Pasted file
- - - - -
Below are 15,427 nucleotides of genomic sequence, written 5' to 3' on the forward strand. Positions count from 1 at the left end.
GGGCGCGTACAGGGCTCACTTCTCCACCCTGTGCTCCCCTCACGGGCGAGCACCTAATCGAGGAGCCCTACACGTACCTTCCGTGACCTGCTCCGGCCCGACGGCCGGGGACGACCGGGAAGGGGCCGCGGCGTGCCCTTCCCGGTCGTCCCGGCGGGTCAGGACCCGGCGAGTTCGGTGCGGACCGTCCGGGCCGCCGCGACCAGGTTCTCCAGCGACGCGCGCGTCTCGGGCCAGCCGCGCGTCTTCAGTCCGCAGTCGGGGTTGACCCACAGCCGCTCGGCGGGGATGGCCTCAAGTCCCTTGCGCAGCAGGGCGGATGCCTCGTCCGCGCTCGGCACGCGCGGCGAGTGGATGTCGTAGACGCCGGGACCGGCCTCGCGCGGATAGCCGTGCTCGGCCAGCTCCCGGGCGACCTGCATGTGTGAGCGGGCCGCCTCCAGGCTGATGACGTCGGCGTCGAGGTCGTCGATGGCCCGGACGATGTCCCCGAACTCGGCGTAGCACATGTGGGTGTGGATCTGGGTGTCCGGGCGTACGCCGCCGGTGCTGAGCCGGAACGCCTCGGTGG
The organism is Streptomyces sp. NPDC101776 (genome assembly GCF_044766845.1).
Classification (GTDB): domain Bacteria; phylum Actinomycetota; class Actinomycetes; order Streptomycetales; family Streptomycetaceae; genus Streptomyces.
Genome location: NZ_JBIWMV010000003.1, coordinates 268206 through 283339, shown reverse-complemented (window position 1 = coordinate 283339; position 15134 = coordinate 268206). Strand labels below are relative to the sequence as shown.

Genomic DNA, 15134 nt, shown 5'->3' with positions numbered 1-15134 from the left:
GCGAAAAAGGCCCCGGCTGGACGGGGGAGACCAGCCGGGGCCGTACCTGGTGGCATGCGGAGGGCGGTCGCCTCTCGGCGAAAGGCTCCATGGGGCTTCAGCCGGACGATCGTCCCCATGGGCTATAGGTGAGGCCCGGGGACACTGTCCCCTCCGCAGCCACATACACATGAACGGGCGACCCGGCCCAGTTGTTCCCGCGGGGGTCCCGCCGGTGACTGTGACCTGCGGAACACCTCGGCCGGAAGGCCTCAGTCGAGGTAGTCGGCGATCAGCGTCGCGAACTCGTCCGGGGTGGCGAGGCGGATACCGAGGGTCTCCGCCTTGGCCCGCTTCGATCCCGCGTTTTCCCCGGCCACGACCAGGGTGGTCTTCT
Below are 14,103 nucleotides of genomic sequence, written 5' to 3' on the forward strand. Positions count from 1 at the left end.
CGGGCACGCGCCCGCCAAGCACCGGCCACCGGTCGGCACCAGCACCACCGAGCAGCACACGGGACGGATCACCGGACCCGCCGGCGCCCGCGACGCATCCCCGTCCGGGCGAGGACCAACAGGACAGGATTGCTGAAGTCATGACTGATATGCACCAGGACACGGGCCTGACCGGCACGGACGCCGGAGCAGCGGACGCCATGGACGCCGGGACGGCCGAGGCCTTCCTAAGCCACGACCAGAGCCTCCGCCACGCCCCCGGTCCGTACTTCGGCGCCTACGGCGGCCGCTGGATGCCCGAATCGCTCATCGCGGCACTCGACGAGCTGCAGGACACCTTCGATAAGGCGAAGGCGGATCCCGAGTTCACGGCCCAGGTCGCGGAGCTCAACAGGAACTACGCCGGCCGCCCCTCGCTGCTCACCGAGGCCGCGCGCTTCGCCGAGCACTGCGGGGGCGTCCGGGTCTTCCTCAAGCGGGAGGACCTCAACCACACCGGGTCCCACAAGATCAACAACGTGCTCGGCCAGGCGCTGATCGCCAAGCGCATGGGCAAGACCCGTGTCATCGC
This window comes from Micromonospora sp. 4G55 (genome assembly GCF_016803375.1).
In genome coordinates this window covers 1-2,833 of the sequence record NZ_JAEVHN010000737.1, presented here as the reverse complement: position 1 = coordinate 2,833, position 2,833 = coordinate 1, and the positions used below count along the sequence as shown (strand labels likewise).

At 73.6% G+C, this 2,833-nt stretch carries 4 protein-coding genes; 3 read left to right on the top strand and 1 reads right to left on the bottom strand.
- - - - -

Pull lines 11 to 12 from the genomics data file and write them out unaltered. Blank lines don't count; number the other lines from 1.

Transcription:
In genome coordinates this window covers 1-2,833 of the sequence record NZ_JAEVHN010000737.1, presented here as the reverse complement: position 1 = coordinate 2,833, position 2,833 = coordinate 1, and the positions used below count along the sequence as shown (strand labels likewise).

At 73.6% G+C, this 2,833-nt stretch carries 4 protein-coding genes; 3 read left to right on the top strand and 1 reads right to left on the bottom strand.